TORONTO -- The ripple effect of reinstating Adam Warren to the rotation has forced the Yankees to take a serious look at some of their lesser-known relievers, and thus far, they have been pleased by most of what they have seen.
Manager Joe Girardi used five relievers in back of Warren's brief start in Monday's 4-2 loss to the Blue Jays, with James Pazos, Caleb Cotham and Andrew Bailey impressing in particular. It should not be a surprise to see the Yanks continue to call on some of those names down the stretch.
"We got a tremendous performance out of Bailey last night, and got a really good performance out of Cotham," Girardi said. "Pazos has been throwing it really good. We're going to use those guys."
Of that group, Bailey seems the likeliest to elevate in the pecking order. The 31-year-old veteran was a two-time All-Star with the Athletics (2009-10) and logged 89 saves before coming back from a career-threatening right shoulder injury.
Bailey permitted a sacrifice fly to Russell Martin in the eighth inning, but the righty retired six of the seven hitters he faced in his fifth appearance of the season. Girardi has also applauded the work done by the 24-year-old rookie Pazos, who has not permitted a run in his first eight big league appearances.
"We saw him a little bit in Spring Training; not a lot," Girardi said. "I knew Pazos had had a good year, but you're never sure how a guy is going to come up here and how he is going to adapt to the role. In the month of September, his role becomes tougher, because it's harder to match up just because of all the pinch-hitters. But he's done a really good job."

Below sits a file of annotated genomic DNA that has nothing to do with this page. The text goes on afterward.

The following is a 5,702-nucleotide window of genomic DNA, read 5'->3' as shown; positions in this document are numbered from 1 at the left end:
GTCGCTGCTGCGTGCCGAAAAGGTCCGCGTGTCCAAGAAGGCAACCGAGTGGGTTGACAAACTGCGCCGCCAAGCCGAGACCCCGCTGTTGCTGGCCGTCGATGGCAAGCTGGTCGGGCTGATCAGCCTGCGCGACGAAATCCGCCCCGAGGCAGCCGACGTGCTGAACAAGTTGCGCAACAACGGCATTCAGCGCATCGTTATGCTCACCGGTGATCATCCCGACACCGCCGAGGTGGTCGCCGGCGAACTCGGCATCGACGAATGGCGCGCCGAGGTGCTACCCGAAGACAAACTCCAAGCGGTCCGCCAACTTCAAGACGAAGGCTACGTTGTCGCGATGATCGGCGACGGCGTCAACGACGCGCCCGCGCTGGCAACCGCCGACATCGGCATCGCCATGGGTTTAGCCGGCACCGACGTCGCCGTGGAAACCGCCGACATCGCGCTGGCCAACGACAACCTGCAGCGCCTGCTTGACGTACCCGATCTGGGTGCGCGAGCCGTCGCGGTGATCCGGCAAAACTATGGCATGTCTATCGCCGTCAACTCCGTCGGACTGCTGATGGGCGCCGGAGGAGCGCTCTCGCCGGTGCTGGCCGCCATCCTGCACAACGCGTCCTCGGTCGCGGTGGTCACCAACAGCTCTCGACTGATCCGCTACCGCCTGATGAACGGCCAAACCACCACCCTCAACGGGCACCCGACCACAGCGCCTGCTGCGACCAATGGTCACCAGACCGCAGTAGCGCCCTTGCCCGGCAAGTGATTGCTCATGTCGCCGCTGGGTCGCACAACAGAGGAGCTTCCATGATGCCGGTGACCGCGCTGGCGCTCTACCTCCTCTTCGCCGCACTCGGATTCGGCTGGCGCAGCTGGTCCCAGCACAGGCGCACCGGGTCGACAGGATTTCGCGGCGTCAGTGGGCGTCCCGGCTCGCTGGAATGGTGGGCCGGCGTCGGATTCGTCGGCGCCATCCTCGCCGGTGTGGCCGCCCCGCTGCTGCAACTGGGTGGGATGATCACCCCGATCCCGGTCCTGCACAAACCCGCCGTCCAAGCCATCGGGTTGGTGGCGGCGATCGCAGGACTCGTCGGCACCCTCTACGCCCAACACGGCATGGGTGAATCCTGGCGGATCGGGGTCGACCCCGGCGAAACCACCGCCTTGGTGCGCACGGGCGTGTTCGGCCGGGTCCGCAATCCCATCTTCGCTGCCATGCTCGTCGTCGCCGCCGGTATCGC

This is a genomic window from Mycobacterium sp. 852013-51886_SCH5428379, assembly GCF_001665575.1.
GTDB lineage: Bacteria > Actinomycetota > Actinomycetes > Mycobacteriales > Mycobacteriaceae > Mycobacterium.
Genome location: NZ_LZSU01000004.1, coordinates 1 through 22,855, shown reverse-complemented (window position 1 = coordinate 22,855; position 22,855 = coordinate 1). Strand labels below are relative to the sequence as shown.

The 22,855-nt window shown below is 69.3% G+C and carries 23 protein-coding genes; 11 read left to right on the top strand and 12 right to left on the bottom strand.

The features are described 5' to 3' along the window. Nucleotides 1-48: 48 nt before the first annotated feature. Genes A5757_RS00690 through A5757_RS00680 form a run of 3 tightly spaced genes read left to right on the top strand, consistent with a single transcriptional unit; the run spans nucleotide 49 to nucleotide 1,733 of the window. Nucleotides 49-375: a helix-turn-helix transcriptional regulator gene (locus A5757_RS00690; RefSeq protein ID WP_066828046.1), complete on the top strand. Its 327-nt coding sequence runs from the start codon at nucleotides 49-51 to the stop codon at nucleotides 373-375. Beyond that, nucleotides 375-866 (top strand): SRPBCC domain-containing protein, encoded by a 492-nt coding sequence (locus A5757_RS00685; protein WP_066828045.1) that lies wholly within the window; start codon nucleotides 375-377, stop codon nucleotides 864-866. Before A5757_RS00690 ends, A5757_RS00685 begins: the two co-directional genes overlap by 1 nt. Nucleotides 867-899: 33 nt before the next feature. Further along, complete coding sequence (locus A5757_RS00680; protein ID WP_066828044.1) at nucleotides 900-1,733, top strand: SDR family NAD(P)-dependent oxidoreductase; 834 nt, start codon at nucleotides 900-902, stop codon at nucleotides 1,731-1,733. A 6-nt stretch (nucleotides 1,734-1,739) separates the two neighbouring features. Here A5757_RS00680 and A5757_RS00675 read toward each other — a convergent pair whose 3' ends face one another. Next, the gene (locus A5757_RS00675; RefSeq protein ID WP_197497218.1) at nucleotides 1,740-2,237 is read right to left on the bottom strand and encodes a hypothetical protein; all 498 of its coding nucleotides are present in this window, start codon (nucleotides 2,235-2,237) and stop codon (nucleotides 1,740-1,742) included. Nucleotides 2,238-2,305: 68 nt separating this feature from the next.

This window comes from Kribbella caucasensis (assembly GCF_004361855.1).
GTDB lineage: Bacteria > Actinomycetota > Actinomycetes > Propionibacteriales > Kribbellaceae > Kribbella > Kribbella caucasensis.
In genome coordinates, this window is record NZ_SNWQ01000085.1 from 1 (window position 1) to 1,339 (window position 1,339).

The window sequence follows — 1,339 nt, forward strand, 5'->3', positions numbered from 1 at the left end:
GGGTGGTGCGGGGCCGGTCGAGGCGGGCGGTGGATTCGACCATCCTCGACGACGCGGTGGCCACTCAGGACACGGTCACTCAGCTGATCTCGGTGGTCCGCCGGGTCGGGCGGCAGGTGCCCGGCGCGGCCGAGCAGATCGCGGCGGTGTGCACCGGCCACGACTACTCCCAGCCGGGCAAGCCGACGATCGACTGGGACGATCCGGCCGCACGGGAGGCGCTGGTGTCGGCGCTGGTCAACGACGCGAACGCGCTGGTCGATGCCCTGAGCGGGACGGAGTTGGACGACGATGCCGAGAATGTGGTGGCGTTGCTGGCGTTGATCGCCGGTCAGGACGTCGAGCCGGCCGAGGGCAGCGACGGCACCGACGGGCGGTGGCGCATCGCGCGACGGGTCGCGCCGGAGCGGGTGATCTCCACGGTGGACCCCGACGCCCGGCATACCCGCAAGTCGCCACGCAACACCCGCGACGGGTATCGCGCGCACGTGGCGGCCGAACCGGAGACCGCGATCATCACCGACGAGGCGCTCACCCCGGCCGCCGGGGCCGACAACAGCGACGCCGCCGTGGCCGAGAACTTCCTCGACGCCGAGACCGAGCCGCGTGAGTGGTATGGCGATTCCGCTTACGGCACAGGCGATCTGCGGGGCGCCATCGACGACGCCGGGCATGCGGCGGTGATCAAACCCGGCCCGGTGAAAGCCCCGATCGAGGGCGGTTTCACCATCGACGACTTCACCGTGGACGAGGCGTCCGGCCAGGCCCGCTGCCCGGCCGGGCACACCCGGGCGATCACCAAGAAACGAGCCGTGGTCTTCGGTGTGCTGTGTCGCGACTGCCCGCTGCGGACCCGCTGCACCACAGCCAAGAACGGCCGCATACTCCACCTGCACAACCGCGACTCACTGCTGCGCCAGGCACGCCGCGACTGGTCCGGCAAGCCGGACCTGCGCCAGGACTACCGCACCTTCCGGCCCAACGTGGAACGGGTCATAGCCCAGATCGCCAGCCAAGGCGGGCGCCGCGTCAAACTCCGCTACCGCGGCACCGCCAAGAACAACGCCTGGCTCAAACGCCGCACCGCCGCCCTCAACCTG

Alex Rodriguez was in the Yankees' lineup on Tuesday, reporting no issues after fouling a ball off his left ankle in Monday's loss. Rodriguez crumpled to the ground and was seen on the field by Girardi and head athletic trainer Steve Donohue, but he remained in the game.
Third baseman Chase Headley committed his team-leading 22nd error on a throw in Monday's loss. It is by far a career high for Headley, whose next highest total was his 13 errors with the Padres in 2010.
"I think it becomes frustrating for players," Girardi said. "You think about it a little bit. Chase is strong enough inside that he goes out and plays the game every day, and he's handled it well."
Bryan Hoch is a reporter for MLB.com. Follow him on Twitter @bryanhoch, on Facebook and read his MLBlog, Bombers Beat. This story was not subject to the approval of Major League Baseball or its clubs.